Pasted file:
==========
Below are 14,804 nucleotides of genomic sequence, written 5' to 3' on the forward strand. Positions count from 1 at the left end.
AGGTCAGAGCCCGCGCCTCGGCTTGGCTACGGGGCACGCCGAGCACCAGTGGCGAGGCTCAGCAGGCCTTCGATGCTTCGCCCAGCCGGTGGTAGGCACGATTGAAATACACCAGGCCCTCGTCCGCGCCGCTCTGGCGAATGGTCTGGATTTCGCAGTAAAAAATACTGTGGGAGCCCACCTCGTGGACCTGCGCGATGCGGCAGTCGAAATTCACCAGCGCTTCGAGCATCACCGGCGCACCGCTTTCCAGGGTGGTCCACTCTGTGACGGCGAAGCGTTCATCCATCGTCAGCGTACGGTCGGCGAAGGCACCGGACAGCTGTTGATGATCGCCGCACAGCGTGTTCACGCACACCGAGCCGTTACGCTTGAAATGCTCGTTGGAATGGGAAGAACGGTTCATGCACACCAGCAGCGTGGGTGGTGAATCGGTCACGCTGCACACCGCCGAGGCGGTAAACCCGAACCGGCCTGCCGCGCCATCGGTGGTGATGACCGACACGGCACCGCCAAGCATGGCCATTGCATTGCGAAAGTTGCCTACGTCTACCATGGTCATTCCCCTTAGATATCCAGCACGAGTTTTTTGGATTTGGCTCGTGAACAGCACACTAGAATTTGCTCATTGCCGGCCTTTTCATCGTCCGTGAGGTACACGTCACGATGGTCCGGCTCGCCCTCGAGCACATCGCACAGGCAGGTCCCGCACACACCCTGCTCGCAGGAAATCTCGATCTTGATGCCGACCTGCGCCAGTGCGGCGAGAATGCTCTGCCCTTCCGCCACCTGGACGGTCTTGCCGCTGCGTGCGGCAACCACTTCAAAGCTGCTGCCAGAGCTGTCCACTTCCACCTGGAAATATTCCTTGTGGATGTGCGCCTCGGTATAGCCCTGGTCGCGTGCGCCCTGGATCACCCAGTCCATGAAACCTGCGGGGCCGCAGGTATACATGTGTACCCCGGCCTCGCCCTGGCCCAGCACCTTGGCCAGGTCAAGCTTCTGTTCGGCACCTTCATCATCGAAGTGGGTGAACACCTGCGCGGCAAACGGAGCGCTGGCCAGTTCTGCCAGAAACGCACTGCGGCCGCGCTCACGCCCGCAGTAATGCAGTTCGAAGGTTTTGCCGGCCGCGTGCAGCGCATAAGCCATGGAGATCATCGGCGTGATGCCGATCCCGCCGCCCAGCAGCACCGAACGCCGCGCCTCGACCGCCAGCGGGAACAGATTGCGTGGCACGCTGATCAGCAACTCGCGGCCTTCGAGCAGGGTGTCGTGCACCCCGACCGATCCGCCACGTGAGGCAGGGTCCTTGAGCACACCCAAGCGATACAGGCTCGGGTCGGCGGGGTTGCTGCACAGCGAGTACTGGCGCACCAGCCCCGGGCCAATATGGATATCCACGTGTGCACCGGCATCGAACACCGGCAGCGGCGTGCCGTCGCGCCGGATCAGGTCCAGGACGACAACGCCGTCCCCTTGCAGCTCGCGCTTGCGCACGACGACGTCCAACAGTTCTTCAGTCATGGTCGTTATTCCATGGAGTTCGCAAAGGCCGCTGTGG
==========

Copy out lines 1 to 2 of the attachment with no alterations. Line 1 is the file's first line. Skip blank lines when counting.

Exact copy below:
Below are 14,804 nucleotides of genomic sequence, written 5' to 3' on the forward strand. Positions count from 1 at the left end.
AGGTCAGAGCCCGCGCCTCGGCTTGGCTACGGGGCACGCCGAGCACCAGTGGCGAGGCTCAGCAGGCCTTCGATGCTTCGCCCAGCCGGTGGTAGGCACGATTGAAATACACCAGGCCCTCGTCCGCGCCGCTCTGGCGAATGGTCTGGATTTCGCAGTAAAAAATACTGTGGGAGCCCACCTCGTGGACCTGCGCGATGCGGCAGTCGAAATTCACCAGCGCTTCGAGCATCACCGGCGCACCGCTTTCCAGGGTGGTCCACTCTGTGACGGCGAAGCGTTCATCCATCGTCAGCGTACGGTCGGCGAAGGCACCGGACAGCTGTTGATGATCGCCGCACAGCGTGTTCACGCACACCGAGCCGTTACGCTTGAAATGCTCGTTGGAATGGGAAGAACGGTTCATGCACACCAGCAGCGTGGGTGGTGAATCGGTCACGCTGCACACCGCCGAGGCGGTAAACCCGAACCGGCCTGCCGCGCCATCGGTGGTGATGACCGACACGGCACCGCCAAGCATGGCCATTGCATTGCGAAAGTTGCCTACGTCTACCATGGTCATTCCCCTTAGATATCCAGCACGAGTTTTTTGGATTTGGCTCGTGAACAGCACACTAGAATTTGCTCATTGCCGGCCTTTTCATCGTCCGTGAGGTACACGTCACGATGGTCCGGCTCGCCCTCGAGCACATCGCACAGGCAGGTCCCGCACACACCCTGCTCGCAGGAAATCTCGATCTTGATGCCGACCTGCGCCAGTGCGGCGAGAATGCTCTGCCCTTCCGCCACCTGGACGGTCTTGCCGCTGCGTGCGGCAACCACTTCAAAGCTGCTGCCAGAGCTGTCCACTTCCACCTGGAAATATTCCTTGTGGATGTGCGCCTCGGTATAGCCCTGGTCGCGTGCGCCCTGGATCACCCAGTCCATGAAACCTGCGGGGCCGCAGGTATACATGTGTACCCCGGCCTCGCCCTGGCCCAGCACCTTGGCCAGGTCAAGCTTCTGTTCGGCACCTTCATCATCGAAGTGGGTGAACACCTGCGCGGCAAACGGAGCGCTGGCCAGTTCTGCCAGAAACGCACTGCGGCCGCGCTCACGCCCGCAGTAATGCAGTTCGAAGGTTTTGCCGGCCGCGTGCAGCGCATAAGCCATGGAGATCATCGGCGTGATGCCGATCCCGCCGCCCAGCAGCACCGAACGCCGCGCCTCGACCGCCAGCGGGAACAGATTGCGTGGCACGCTGATCAGCAACTCGCGGCCTTCGAGCAGGGTGTCGTGCACCCCGACCGATCCGCCACGTGAGGCAGGGTCCTTGAGCACACCCAAGCGATACAGGCTCGGGTCGGCGGGGTTGCTGCACAGCGAGTACTGGCGCACCAGCCCCGGGCCAATATGGATATCCACGTGTGCACCGGCATCGAACACCGGCAGCGGCGTGCCGTCGCGCCGGATCAGGTCCAGGACGACAACGCCGTCCCCTTGCAGCTCGCGCTTGCGCACGACGACGTCCAACAGTTCTTCAGTCATGGTCGTTATTCCATGGAGTTCGCAAAGGCCGCTGTGG